MONT VENTOUX, France — British rider Chris Froome showed why he remains the overwhelming Tour de France favourite by winning the gruelling 15th stage up to Mont Ventoux to extend his lead over main rival Alberto Contador last night.
Froome attacked about two-thirds of the way up the mammoth 21-kilometer (13-mile) Ventoux, and his brutal acceleration was too much for two-time former champion Contador. The Spaniard dropped back and finished about 1 minute, 40 seconds behind. Colombian Nairo Quintana was second, 29 seconds behind.
“This is massive. Everyone wanted to win this stage today, on Bastille Day, being on top of Mont Ventoux,” Froome said. “It really was an epic stage today.”
The win means Froome effectively made up the time he lost on Friday’s sprint stage, when Contador caught him out with a surprise attack.
“My objective today was to take a bit of time in the general classification, but I didn’t think I could win the stage,” Froome said. “I thought Quintana would win it. But then his legs started to go in the last two kilometers.”
Ventoux is one of the most famed climbs in the Tour’s 110-year history. Britain’s Tom Simpson collapsed and died on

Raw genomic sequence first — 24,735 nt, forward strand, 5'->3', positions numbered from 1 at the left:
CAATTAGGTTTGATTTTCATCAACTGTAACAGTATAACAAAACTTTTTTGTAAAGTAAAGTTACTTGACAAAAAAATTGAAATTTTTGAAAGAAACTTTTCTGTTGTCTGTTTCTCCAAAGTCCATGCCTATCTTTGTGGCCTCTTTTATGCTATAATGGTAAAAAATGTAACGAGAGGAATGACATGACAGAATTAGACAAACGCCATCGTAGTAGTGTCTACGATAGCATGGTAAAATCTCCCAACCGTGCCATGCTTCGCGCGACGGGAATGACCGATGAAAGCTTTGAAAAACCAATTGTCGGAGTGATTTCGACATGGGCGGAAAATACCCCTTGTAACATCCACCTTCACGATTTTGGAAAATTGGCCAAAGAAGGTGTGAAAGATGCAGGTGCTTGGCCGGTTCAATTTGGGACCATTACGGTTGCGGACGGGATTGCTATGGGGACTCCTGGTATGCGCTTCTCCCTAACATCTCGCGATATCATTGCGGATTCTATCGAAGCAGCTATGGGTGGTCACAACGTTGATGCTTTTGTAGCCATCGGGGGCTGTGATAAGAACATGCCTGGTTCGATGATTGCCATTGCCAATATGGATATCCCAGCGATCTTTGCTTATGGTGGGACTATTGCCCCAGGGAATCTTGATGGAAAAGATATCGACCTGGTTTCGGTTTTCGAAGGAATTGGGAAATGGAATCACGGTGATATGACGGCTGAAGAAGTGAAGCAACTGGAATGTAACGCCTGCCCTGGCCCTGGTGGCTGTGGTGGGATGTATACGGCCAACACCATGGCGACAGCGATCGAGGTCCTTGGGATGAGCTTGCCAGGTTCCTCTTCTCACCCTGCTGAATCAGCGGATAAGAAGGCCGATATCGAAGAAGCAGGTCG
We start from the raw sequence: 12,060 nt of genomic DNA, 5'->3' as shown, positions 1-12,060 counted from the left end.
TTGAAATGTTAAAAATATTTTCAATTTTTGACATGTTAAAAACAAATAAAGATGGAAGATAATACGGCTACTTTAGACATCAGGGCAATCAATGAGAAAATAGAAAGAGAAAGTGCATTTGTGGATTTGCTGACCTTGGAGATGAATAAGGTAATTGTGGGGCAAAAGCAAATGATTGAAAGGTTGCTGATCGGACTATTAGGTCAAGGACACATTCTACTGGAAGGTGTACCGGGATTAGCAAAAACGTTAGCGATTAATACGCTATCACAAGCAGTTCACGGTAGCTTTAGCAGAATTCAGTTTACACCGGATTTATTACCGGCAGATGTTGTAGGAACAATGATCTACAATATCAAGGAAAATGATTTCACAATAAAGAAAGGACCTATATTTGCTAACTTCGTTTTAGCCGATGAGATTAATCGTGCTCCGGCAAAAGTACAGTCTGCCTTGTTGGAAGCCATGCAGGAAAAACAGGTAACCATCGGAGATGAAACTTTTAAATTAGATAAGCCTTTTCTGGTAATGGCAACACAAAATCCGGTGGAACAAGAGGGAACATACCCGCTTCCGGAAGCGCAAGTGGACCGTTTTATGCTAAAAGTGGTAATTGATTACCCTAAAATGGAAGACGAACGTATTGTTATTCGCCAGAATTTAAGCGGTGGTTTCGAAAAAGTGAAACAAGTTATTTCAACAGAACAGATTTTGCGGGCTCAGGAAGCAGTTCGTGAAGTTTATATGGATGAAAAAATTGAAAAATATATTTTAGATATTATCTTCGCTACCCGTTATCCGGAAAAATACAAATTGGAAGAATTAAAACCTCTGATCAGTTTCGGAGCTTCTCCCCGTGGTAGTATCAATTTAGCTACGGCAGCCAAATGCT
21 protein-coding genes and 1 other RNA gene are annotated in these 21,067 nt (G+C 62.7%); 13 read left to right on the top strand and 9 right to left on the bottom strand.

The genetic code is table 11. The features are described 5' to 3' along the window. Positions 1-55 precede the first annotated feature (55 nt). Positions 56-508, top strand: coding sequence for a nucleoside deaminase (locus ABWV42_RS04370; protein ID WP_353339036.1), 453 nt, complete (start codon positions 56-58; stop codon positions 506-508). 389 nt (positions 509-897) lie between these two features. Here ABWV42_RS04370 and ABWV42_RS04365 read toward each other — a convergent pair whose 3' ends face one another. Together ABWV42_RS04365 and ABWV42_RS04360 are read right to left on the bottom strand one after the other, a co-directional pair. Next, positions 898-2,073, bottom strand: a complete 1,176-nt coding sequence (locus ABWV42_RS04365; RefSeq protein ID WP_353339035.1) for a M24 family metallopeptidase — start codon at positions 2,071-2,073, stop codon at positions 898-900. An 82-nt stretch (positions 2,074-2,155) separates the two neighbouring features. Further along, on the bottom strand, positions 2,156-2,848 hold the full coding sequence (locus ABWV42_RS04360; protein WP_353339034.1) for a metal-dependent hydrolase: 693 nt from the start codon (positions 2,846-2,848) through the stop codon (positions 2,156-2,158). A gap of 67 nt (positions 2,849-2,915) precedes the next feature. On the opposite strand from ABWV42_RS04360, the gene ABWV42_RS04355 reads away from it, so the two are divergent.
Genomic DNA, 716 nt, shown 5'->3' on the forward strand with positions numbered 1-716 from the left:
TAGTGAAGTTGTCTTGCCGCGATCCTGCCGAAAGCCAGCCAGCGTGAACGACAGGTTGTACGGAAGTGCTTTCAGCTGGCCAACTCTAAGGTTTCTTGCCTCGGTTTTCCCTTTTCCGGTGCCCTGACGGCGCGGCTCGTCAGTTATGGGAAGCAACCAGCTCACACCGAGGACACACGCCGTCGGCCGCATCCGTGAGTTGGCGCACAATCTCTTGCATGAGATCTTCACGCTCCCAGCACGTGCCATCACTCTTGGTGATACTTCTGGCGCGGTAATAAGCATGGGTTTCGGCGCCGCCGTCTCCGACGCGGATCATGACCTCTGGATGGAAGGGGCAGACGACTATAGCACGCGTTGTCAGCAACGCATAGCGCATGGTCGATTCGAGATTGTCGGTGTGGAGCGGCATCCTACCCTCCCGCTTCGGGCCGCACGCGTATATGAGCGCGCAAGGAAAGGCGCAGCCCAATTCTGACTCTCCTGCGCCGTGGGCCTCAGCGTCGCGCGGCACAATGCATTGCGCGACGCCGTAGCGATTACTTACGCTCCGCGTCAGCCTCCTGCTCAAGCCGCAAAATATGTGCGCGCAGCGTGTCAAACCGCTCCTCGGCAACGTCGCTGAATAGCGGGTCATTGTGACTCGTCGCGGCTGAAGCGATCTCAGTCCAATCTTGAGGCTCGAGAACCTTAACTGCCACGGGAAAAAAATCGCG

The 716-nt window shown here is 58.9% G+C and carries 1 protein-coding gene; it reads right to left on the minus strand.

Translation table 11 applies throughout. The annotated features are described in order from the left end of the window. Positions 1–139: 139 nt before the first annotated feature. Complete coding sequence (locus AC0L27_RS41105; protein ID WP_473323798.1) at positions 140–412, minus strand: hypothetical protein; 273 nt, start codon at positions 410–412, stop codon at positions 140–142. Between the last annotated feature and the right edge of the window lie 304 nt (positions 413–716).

it during the 1967 Tour. Froome raised his right arm in the air when he clinched his
second stage win of the race after winning a mountain stage in the Pyrenees on stage 8 with a similarly effective attack.
“It was incredible today, incredible. This is the biggest victory of my career,” Froome said. “This climb is so historical. It means so much to this race, especially being the 100th edition.”
Froome’s Sky team manager Dave Brailsford hailed his rider as “above his competitors” adding that “every time it’s been man against man, Chris has shown he’s up to the challenge.”
It is the first Tour since Lance Armstrong was stripped of his seven Tour titles (1999-2005) for serial doping.
Froome has twice been asked during the race if he is racing clean and has assured that he is.
He was not asked after yesterday’s stage, but Brailsford said: “we have a great performance and 10 minutes later I jump for joy like this, and then 10 minutes later I guarantee you I’ll be answering all these questions and allegations about doping for the next few days.”
Froome now leads Dutchman Bauke Mollema by 4 minutes, 14 seconds and Contador by 4:25. (AP)